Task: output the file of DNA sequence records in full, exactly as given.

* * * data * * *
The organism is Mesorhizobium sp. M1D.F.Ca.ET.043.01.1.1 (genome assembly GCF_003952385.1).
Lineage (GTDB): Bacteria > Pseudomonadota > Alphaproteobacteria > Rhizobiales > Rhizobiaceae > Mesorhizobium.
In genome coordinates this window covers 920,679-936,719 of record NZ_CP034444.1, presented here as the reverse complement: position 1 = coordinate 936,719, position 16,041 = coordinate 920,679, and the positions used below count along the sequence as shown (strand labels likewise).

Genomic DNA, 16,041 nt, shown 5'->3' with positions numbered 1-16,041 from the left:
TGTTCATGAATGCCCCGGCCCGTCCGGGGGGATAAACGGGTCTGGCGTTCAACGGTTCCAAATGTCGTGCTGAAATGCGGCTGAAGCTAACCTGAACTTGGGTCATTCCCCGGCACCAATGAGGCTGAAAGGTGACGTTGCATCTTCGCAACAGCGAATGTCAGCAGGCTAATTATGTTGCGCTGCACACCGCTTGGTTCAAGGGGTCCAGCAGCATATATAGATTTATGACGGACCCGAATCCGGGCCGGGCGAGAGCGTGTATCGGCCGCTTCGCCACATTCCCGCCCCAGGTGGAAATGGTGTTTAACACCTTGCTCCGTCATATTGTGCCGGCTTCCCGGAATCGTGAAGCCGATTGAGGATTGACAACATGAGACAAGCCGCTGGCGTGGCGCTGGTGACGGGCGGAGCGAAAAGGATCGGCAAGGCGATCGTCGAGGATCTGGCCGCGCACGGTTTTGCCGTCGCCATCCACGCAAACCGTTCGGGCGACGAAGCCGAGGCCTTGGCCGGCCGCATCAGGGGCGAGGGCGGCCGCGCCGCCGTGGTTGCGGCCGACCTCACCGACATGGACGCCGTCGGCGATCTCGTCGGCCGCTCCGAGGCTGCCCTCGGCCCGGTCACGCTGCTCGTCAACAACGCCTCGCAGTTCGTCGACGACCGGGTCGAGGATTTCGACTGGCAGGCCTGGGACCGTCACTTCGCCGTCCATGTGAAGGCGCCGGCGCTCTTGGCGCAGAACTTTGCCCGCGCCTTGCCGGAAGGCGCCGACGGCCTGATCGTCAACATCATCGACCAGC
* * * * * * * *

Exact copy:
The organism is Mesorhizobium sp. M1D.F.Ca.ET.043.01.1.1 (genome assembly GCF_003952385.1).
Lineage (GTDB): Bacteria > Pseudomonadota > Alphaproteobacteria > Rhizobiales > Rhizobiaceae > Mesorhizobium.
In genome coordinates this window covers 920,679-936,719 of record NZ_CP034444.1, presented here as the reverse complement: position 1 = coordinate 936,719, position 16,041 = coordinate 920,679, and the positions used below count along the sequence as shown (strand labels likewise).

Genomic DNA, 16,041 nt, shown 5'->3' with positions numbered 1-16,041 from the left:
TGTTCATGAATGCCCCGGCCCGTCCGGGGGGATAAACGGGTCTGGCGTTCAACGGTTCCAAATGTCGTGCTGAAATGCGGCTGAAGCTAACCTGAACTTGGGTCATTCCCCGGCACCAATGAGGCTGAAAGGTGACGTTGCATCTTCGCAACAGCGAATGTCAGCAGGCTAATTATGTTGCGCTGCACACCGCTTGGTTCAAGGGGTCCAGCAGCATATATAGATTTATGACGGACCCGAATCCGGGCCGGGCGAGAGCGTGTATCGGCCGCTTCGCCACATTCCCGCCCCAGGTGGAAATGGTGTTTAACACCTTGCTCCGTCATATTGTGCCGGCTTCCCGGAATCGTGAAGCCGATTGAGGATTGACAACATGAGACAAGCCGCTGGCGTGGCGCTGGTGACGGGCGGAGCGAAAAGGATCGGCAAGGCGATCGTCGAGGATCTGGCCGCGCACGGTTTTGCCGTCGCCATCCACGCAAACCGTTCGGGCGACGAAGCCGAGGCCTTGGCCGGCCGCATCAGGGGCGAGGGCGGCCGCGCCGCCGTGGTTGCGGCCGACCTCACCGACATGGACGCCGTCGGCGATCTCGTCGGCCGCTCCGAGGCTGCCCTCGGCCCGGTCACGCTGCTCGTCAACAACGCCTCGCAGTTCGTCGACGACCGGGTCGAGGATTTCGACTGGCAGGCCTGGGACCGTCACTTCGCCGTCCATGTGAAGGCGCCGGCGCTCTTGGCGCAGAACTTTGCCCGCGCCTTGCCGGAAGGCGCCGACGGCCTGATCGTCAACATCATCGACCAGC